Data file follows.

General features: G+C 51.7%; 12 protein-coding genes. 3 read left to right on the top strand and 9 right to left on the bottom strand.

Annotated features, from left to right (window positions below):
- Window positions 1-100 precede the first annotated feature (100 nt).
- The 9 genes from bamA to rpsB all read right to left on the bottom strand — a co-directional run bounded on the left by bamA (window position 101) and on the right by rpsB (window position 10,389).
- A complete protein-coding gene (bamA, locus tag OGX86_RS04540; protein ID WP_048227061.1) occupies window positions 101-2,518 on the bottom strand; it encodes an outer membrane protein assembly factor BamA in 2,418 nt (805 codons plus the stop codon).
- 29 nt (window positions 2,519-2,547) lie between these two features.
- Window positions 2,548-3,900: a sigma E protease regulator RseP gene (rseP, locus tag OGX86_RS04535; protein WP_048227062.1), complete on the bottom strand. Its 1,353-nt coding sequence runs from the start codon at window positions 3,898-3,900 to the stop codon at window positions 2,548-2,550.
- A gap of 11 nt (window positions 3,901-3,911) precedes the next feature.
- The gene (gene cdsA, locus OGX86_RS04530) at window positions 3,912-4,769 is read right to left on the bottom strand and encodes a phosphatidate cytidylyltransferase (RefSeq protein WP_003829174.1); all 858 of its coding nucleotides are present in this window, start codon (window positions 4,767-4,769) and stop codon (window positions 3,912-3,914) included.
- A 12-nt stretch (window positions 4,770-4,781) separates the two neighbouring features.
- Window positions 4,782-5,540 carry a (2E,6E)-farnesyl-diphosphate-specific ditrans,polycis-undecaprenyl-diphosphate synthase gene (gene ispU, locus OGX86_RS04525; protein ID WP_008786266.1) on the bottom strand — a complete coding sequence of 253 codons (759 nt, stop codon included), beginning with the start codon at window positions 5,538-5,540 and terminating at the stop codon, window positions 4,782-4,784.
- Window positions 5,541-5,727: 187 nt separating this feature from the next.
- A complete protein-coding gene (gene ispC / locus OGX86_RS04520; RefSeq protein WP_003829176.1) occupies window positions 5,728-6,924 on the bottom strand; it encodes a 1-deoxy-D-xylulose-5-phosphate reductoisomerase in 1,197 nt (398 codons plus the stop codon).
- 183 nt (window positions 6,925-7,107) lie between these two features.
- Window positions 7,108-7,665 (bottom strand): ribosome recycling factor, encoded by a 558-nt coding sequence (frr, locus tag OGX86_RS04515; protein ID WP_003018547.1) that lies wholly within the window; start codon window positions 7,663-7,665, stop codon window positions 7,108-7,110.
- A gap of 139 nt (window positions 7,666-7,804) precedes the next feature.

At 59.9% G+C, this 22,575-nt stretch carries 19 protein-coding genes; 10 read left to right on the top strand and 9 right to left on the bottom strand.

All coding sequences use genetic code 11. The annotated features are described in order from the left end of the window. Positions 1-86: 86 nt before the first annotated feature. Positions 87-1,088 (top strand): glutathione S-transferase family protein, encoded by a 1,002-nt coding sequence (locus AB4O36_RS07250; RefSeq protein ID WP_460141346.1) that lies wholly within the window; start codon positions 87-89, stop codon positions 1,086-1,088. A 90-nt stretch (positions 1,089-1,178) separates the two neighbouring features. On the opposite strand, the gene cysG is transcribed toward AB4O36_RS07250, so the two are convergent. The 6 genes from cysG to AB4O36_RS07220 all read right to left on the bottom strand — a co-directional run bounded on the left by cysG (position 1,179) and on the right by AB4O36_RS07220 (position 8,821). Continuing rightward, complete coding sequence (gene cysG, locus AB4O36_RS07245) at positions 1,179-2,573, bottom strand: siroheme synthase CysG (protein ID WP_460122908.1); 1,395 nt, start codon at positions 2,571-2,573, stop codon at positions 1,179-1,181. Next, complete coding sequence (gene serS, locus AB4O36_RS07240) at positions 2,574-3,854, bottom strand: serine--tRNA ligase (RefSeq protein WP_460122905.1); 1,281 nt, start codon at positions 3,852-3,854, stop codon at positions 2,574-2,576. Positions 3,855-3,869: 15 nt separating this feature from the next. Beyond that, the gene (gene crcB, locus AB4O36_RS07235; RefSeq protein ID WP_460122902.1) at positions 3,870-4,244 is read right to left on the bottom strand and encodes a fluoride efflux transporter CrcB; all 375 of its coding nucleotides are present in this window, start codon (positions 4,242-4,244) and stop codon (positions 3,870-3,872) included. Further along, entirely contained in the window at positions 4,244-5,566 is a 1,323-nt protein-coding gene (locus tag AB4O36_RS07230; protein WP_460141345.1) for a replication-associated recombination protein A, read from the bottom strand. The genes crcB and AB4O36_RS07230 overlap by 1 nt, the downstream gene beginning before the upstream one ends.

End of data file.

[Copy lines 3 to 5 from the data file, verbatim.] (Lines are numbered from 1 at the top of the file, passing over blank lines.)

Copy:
- Window positions 1-100 precede the first annotated feature (100 nt).
- The 9 genes from bamA to rpsB all read right to left on the bottom strand — a co-directional run bounded on the left by bamA (window position 101) and on the right by rpsB (window position 10,389).
- A complete protein-coding gene (bamA, locus tag OGX86_RS04540; protein ID WP_048227061.1) occupies window positions 101-2,518 on the bottom strand; it encodes an outer membrane protein assembly factor BamA in 2,418 nt (805 codons plus the stop codon).